When Lesley Mansford was diagnosed with leukemia a decade ago, she began using her marketing skills to raise a quarter million dollars for fighting the disease.
"My diagnosis sort of jumpstarted my career as a fundraiser," said Mansford, who for two decades worked in senior management in the electronic game industry. "I suddenly found myself with a cause."
Today, the Occidental resident helps others raise contributions in the age of social networking. Her new role is as CEO of Razoo, a crowdfunding site for charities.
The company, with 30 employees and offices in San Francisco and Washington, has brought in more than $125 million for nonprofits since 2007. More than half of that amount has come during Mansford's 15 months of leadership.
The total includes $16.4 million collected in a single day last month for Minnesota nonprofits — a national record.
"What's exciting for us is just seeing great momentum and growth," said Mansford, who grew up in East London, co-founded the game site Pogo.com and worked in senior marketing positions for game maker Electronic Arts.
Razoo and other online crowdfunding sites act as hubs to bring together donors and charities that need money. Some of these "giving platforms," like Razoo and Crowdrise, are for-profit companies that take a share of the proceeds; others, like GlobalGiving, are nonprofits themselves.
Many resemble Kickstarter, a crowdfunding company that local artists and businesses have used to gather private donations for new projects and ventures. Charities have their own web page on which they can post photos, videos and stories. A big component is the ability for donors to easily spread the news about nonprofits on Facebook, Twitter and other social media.
<NO1><NO>Mansford said her aim is to make Razoo the dominant name in online giving.
Such giving grew 13 percent last year, according to Blackbaud's 2011 Online Giving Report. That doesn't include international affairs charities, which saw a drop compared to 2010's big jump in donations to help Haiti's earthquake victims.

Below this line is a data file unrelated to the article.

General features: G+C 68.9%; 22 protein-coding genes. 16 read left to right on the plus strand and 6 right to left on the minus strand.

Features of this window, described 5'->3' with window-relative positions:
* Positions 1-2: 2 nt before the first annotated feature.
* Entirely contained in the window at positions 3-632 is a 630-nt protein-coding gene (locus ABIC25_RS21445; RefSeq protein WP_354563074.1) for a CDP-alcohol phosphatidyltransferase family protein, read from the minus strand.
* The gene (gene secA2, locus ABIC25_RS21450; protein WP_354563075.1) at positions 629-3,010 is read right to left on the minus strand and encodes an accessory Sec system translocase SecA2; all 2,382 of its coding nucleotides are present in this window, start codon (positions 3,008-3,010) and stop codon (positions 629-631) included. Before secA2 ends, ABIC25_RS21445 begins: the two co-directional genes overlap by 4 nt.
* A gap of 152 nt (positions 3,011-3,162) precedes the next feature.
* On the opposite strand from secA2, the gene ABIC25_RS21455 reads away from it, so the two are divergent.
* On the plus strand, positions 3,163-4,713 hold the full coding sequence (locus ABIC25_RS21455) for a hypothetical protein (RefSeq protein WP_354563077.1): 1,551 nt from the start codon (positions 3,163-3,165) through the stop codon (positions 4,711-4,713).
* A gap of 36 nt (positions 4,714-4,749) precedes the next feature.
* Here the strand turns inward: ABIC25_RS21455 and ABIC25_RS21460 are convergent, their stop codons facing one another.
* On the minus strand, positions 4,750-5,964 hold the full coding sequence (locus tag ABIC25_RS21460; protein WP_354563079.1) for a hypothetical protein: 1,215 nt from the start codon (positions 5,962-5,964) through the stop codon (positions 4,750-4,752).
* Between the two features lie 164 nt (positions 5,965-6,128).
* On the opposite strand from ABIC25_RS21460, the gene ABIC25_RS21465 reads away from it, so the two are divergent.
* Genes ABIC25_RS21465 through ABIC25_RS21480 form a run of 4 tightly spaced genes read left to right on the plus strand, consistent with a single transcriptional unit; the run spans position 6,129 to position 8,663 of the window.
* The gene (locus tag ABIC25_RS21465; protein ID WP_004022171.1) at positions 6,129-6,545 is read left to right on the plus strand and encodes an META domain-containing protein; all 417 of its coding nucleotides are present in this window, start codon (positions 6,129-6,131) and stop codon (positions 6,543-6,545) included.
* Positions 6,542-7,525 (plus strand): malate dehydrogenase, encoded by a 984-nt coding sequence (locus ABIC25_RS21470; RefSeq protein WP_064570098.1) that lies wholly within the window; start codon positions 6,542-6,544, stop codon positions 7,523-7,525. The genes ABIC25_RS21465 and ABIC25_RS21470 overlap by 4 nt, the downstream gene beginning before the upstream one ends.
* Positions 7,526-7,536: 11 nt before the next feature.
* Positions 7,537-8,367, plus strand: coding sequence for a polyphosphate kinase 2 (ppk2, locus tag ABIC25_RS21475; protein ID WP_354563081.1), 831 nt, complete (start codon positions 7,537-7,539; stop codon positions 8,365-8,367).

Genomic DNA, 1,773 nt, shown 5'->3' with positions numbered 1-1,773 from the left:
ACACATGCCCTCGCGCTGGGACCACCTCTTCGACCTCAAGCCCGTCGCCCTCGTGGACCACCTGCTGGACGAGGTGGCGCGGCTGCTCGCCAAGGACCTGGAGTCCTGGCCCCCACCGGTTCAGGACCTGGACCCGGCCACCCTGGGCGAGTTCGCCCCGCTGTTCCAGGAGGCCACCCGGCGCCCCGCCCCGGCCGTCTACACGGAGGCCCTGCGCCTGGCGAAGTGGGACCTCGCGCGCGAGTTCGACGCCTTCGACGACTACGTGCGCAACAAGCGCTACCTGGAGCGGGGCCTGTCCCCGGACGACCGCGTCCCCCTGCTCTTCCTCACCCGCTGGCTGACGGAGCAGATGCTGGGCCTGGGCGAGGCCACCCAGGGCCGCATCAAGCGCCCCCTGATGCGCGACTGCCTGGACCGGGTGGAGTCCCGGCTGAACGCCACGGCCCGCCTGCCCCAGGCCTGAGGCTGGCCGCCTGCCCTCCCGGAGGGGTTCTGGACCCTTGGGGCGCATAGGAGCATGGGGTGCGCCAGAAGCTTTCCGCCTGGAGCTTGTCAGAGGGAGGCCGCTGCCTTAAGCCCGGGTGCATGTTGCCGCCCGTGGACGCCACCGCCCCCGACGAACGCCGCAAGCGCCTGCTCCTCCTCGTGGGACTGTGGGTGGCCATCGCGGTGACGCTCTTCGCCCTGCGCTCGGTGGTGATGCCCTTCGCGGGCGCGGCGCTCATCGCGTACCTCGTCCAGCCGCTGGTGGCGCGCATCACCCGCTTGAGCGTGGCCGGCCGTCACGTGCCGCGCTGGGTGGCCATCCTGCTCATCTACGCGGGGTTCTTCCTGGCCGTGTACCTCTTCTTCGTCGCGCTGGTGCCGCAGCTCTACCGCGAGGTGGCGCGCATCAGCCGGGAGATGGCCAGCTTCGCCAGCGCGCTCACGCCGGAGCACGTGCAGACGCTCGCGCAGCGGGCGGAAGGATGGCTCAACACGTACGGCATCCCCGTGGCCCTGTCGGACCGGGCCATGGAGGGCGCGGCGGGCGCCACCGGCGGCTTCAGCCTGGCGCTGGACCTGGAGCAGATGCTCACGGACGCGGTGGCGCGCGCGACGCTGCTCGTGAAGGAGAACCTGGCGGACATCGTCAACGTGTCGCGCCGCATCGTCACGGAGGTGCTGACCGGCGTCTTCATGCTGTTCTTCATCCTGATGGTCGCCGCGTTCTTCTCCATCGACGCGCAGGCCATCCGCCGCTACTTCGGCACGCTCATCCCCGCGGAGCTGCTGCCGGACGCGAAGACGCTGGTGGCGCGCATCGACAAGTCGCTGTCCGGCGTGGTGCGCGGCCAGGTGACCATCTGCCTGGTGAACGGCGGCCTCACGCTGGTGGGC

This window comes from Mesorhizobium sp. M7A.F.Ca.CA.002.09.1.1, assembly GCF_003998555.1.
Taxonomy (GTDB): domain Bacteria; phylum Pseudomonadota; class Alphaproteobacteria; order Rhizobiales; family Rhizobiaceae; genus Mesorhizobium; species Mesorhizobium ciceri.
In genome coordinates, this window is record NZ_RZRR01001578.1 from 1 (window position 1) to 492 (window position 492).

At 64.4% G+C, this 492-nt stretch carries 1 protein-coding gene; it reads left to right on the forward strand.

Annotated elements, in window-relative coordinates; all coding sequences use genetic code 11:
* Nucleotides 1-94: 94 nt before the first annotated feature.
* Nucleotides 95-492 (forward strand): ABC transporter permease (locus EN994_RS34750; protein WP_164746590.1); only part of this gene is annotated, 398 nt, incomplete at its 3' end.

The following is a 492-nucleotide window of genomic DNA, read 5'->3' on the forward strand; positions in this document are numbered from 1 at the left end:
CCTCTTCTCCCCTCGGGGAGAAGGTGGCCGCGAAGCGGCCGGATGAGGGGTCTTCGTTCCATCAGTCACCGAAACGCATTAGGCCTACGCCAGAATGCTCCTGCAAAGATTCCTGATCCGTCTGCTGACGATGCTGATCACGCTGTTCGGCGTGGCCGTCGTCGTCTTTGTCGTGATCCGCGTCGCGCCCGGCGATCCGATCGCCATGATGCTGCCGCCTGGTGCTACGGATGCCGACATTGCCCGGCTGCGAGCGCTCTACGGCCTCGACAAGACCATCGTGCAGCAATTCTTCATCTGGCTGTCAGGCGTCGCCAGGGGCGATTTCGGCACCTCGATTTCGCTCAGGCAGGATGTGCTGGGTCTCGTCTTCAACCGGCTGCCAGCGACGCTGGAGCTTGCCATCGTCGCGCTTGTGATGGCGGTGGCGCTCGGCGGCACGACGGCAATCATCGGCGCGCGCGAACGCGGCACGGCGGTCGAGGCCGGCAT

While growing, online donations still amount to only about 6 percent of all giving.
Nonprofit officials said the crowdfunding sites offer a new dimension for charities that once relied mainly on appeal letters.
"I think it really is revolutionizing philanthropy," said Dana Nelson, executive director of GiveMN, which in 2009 started the nation's first statewide giving day.
GiveMN and Razoo last month teamed up for Minnesota's fourth annual Give to the Max Day, collecting $16.4 million for nearly 4,400 nonprofits, including schools, colleges, hospitals, animal care groups and religious organizations. More than 53,000 donors contributed funds.
Nelson said the online approach allows donors to easily use social media to tell why they donated to a certain charity. She compared those tweets and other postings to first-person reviews on hotel booking sites, comments that today's travellers carefully study.
<NO1><NO>As well, she said, the single-day events work well in "creating urgency to give," including the use of matching contributions.
To encourage fun and competition, Give to the Max Day offered hourly "golden ticket" drawings where donors were randomly selected to win $1,000 for their chosen nonprofit. The website also features leaderboards for small, medium and large nonprofits and offers cash prizes in each category to the top 10 charities that bring in the most money.